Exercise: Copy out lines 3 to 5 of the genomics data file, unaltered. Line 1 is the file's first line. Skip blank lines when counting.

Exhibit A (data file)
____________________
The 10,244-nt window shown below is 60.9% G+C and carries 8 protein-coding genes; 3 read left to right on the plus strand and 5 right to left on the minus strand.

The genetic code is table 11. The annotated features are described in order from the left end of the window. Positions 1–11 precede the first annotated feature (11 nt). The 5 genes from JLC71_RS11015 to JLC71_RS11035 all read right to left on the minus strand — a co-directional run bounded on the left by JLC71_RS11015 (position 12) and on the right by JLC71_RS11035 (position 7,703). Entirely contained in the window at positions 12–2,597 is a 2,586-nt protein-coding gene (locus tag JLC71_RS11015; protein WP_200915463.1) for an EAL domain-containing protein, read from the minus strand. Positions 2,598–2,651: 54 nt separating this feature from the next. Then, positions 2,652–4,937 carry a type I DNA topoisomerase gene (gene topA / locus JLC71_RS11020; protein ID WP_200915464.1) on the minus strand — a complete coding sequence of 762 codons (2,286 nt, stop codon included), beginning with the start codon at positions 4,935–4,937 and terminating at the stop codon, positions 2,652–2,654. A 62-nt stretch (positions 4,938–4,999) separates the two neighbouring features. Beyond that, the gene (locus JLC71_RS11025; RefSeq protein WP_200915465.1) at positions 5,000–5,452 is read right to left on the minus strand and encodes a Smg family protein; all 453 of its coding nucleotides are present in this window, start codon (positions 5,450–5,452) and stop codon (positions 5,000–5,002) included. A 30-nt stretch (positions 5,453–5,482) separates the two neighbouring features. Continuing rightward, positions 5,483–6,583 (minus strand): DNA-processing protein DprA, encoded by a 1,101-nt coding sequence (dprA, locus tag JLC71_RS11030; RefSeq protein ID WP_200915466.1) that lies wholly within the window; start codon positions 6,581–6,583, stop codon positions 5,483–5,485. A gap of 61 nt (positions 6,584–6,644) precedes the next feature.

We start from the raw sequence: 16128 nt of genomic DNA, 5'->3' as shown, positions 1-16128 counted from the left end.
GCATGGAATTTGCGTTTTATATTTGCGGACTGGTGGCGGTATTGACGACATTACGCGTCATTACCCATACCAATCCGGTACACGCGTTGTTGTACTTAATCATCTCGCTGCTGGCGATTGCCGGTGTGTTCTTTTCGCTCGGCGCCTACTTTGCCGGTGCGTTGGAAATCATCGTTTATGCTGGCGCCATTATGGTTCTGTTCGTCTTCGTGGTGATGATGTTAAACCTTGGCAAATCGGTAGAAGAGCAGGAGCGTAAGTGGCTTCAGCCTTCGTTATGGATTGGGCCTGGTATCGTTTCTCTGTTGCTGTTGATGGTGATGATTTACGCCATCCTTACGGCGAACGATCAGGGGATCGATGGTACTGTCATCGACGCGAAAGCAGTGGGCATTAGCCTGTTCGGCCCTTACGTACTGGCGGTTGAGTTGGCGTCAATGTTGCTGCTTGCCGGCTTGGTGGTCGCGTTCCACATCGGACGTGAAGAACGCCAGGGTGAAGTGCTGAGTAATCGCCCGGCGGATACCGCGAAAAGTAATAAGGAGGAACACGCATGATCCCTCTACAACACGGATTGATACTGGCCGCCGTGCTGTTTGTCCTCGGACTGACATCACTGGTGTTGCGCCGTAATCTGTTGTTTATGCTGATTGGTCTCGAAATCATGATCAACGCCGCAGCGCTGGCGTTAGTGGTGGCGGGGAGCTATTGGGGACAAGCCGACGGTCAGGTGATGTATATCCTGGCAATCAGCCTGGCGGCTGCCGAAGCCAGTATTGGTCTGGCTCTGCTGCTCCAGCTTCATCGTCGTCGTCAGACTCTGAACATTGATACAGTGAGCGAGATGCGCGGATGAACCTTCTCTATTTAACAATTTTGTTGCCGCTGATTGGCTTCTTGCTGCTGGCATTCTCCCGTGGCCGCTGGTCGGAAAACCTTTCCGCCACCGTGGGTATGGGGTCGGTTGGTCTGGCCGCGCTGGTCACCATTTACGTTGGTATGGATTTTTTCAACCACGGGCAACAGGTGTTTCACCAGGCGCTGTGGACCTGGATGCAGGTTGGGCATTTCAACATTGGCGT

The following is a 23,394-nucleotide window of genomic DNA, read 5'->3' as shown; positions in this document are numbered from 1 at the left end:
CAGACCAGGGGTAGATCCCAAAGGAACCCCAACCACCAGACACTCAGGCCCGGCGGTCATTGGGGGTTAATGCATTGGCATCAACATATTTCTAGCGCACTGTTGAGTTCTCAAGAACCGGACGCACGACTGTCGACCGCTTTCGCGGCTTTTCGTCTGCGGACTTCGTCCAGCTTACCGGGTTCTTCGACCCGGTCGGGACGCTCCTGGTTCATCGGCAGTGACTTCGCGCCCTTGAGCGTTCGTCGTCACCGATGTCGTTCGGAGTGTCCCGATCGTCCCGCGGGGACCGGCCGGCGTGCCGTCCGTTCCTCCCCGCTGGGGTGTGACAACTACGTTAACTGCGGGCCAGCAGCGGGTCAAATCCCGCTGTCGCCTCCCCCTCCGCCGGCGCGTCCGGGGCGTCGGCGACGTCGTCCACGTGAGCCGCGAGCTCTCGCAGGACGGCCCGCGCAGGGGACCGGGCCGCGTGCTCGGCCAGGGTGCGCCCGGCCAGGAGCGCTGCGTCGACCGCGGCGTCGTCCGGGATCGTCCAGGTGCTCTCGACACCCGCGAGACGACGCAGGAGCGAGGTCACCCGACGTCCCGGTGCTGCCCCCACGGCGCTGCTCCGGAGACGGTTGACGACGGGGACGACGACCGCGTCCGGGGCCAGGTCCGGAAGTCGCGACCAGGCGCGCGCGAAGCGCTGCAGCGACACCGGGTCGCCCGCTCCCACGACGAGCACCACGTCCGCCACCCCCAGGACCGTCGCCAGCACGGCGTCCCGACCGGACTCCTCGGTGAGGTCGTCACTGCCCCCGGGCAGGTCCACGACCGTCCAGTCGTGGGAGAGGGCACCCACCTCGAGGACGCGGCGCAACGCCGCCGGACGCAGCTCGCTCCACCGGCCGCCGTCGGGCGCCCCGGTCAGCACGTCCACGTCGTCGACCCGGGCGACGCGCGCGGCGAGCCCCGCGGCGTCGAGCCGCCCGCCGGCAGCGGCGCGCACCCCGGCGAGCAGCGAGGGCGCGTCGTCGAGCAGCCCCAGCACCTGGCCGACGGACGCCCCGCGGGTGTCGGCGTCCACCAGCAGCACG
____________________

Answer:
We start from the raw sequence: 16128 nt of genomic DNA, 5'->3' as shown, positions 1-16128 counted from the left end.
GCATGGAATTTGCGTTTTATATTTGCGGACTGGTGGCGGTATTGACGACATTACGCGTCATTACCCATACCAATCCGGTACACGCGTTGTTGTACTTAATCATCTCGCTGCTGGCGATTGCCGGTGTGTTCTTTTCGCTCGGCGCCTACTTTGCCGGTGCGTTGGAAATCATCGTTTATGCTGGCGCCATTATGGTTCTGTTCGTCTTCGTGGTGATGATGTTAAACCTTGGCAAATCGGTAGAAGAGCAGGAGCGTAAGTGGCTTCAGCCTTCGTTATGGATTGGGCCTGGTATCGTTTCTCTGTTGCTGTTGATGGTGATGATTTACGCCATCCTTACGGCGAACGATCAGGGGATCGATGGTACTGTCATCGACGCGAAAGCAGTGGGCATTAGCCTGTTCGGCCCTTACGTACTGGCGGTTGAGTTGGCGTCAATGTTGCTGCTTGCCGGCTTGGTGGTCGCGTTCCACATCGGACGTGAAGAACGCCAGGGTGAAGTGCTGAGTAATCGCCCGGCGGATACCGCGAAAAGTAATAAGGAGGAACACGCATGATCCCTCTACAACACGGATTGATACTGGCCGCCGTGCTGTTTGTCCTCGGACTGACATCACTGGTGTTGCGCCGTAATCTGTTGTTTATGCTGATTGGTCTCGAAATCATGATCAACGCCGCAGCGCTGGCGTTAGTGGTGGCGGGGAGCTATTGGGGACAAGCCGACGGTCAGGTGATGTATATCCTGGCAATCAGCCTGGCGGCTGCCGAAGCCAGTATTGGTCTGGCTCTGCTGCTCCAGCTTCATCGTCGTCGTCAGACTCTGAACATTGATACAGTGAGCGAGATGCGCGGATGAACCTTCTCTATTTAACAATTTTGTTGCCGCTGATTGGCTTCTTGCTGCTGGCATTCTCCCGTGGCCGCTGGTCGGAAAACCTTTCCGCCACCGTGGGTATGGGGTCGGTTGGTCTGGCCGCGCTGGTCACCATTTACGTTGGTATGGATTTTTTCAACCACGGGCAACAGGTGTTTCACCAGGCGCTGTGGACCTGGATGCAGGTTGGGCATTTCAACATTGGCGT

The following is a 23,394-nucleotide window of genomic DNA, read 5'->3' as shown; positions in this document are numbered from 1 at the left end: